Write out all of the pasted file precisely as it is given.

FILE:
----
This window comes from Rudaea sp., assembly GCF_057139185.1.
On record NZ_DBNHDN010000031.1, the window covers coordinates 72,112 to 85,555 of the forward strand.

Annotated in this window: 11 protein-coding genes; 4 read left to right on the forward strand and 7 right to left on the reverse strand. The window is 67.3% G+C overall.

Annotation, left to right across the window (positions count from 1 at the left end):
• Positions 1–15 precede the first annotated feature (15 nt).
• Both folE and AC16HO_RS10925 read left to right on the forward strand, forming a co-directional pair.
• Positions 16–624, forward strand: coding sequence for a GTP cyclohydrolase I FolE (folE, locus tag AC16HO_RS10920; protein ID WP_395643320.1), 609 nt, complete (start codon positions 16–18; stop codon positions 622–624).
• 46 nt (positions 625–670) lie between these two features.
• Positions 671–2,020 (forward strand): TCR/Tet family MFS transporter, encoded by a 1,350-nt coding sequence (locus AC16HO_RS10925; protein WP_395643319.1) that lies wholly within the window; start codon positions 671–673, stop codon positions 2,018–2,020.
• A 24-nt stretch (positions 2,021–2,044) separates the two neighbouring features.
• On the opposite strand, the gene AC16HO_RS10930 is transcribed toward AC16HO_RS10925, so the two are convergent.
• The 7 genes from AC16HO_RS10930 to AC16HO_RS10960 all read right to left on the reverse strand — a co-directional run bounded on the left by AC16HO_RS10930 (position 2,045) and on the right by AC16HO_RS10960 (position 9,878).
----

This window comes from Rudaea sp., assembly GCF_057139185.1.
On record NZ_DBNHDN010000031.1, the window covers coordinates 72,112 to 85,555 of the forward strand.

Annotated in this window: 11 protein-coding genes; 4 read left to right on the forward strand and 7 right to left on the reverse strand. The window is 67.3% G+C overall.

Annotation, left to right across the window (positions count from 1 at the left end):
• Positions 1–15 precede the first annotated feature (15 nt).
• Both folE and AC16HO_RS10925 read left to right on the forward strand, forming a co-directional pair.
• Positions 16–624, forward strand: coding sequence for a GTP cyclohydrolase I FolE (folE, locus tag AC16HO_RS10920; protein ID WP_395643320.1), 609 nt, complete (start codon positions 16–18; stop codon positions 622–624).
• 46 nt (positions 625–670) lie between these two features.
• Positions 671–2,020 (forward strand): TCR/Tet family MFS transporter, encoded by a 1,350-nt coding sequence (locus AC16HO_RS10925; protein WP_395643319.1) that lies wholly within the window; start codon positions 671–673, stop codon positions 2,018–2,020.
• A 24-nt stretch (positions 2,021–2,044) separates the two neighbouring features.
• On the opposite strand, the gene AC16HO_RS10930 is transcribed toward AC16HO_RS10925, so the two are convergent.
• The 7 genes from AC16HO_RS10930 to AC16HO_RS10960 all read right to left on the reverse strand — a co-directional run bounded on the left by AC16HO_RS10930 (position 2,045) and on the right by AC16HO_RS10960 (position 9,878).